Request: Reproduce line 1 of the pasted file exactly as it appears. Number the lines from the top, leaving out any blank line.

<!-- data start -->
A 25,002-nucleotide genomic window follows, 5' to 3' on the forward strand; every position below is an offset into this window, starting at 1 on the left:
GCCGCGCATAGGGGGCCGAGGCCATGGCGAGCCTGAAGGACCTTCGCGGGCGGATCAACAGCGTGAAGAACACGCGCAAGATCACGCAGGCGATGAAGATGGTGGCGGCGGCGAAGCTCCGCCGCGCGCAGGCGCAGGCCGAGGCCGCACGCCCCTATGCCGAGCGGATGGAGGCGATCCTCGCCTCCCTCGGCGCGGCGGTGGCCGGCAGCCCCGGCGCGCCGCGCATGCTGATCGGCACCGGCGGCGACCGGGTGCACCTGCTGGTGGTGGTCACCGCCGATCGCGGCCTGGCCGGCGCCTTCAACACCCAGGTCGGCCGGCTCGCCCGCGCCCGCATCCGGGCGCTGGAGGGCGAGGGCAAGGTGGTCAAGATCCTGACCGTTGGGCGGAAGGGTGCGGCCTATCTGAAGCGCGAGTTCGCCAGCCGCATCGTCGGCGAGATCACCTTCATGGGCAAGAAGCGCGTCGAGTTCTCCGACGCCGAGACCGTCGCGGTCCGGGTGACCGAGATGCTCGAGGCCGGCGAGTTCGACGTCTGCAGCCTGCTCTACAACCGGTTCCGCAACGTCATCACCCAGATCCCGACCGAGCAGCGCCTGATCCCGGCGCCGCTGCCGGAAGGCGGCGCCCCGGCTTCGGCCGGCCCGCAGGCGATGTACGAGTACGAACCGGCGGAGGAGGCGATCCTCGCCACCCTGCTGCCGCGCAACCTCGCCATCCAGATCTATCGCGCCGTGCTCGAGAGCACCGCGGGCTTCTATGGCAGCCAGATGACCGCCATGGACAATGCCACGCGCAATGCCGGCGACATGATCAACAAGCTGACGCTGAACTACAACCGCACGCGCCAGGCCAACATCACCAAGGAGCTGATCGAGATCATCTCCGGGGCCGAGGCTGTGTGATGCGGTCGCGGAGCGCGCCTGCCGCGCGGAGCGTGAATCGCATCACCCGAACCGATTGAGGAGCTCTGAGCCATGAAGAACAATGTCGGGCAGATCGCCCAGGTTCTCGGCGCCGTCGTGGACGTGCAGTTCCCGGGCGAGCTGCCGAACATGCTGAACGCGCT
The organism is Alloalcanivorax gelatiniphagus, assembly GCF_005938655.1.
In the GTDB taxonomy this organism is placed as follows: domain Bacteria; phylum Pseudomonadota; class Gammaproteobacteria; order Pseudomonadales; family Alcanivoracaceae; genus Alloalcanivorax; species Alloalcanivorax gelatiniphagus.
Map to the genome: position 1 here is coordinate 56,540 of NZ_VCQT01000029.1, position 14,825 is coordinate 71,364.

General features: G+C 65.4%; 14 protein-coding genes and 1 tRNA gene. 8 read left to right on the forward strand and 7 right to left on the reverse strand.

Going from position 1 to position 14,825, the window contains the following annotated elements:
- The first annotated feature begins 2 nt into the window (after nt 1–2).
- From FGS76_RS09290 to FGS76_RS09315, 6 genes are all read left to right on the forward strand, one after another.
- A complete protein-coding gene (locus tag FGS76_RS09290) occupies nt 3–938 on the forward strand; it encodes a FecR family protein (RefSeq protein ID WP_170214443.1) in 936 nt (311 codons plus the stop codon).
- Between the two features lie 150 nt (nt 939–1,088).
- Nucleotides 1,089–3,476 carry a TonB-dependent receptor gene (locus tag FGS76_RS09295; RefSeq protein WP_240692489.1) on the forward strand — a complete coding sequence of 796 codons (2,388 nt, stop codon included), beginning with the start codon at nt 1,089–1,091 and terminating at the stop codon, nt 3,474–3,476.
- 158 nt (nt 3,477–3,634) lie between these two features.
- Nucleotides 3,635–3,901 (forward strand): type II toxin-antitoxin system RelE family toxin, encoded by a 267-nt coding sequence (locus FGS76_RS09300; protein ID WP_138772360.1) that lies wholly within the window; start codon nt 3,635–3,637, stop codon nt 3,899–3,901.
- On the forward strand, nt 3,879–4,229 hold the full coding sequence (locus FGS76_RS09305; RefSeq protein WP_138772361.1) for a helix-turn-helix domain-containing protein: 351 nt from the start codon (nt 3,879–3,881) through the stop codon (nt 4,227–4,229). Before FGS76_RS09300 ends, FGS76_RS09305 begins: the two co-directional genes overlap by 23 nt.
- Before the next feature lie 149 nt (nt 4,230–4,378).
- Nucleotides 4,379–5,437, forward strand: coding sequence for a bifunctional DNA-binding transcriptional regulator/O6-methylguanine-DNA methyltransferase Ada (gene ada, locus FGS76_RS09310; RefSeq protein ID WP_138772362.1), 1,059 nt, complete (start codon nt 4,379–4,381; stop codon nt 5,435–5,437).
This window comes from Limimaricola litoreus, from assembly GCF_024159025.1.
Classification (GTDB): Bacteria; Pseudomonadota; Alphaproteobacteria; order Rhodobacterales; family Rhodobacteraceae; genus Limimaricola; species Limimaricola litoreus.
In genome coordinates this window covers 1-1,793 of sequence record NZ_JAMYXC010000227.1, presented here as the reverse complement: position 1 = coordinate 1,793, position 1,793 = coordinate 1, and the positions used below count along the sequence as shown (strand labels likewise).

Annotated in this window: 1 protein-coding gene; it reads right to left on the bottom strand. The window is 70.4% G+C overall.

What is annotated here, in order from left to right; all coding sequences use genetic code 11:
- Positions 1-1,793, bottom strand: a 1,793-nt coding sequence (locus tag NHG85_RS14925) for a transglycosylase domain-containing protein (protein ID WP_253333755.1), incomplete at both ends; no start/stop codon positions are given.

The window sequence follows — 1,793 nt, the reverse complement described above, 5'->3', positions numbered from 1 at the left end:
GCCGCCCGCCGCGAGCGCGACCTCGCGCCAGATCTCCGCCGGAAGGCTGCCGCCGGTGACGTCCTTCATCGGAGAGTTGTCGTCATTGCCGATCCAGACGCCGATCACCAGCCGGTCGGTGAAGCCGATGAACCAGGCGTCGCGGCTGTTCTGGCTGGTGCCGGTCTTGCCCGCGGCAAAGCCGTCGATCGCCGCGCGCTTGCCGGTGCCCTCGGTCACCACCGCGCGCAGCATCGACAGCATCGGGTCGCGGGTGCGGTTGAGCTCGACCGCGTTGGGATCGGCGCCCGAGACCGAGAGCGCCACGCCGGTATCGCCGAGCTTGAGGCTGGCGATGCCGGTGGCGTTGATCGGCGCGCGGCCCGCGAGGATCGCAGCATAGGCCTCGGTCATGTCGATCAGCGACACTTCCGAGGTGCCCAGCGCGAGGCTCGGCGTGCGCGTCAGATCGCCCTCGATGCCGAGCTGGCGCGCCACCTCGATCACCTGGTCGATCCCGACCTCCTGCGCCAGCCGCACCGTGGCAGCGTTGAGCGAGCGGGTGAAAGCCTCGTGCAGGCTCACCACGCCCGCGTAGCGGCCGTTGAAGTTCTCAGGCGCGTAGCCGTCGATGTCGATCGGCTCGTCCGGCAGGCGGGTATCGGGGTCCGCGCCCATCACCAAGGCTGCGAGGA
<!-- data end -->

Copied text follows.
A 25,002-nucleotide genomic window follows, 5' to 3' on the forward strand; every position below is an offset into this window, starting at 1 on the left: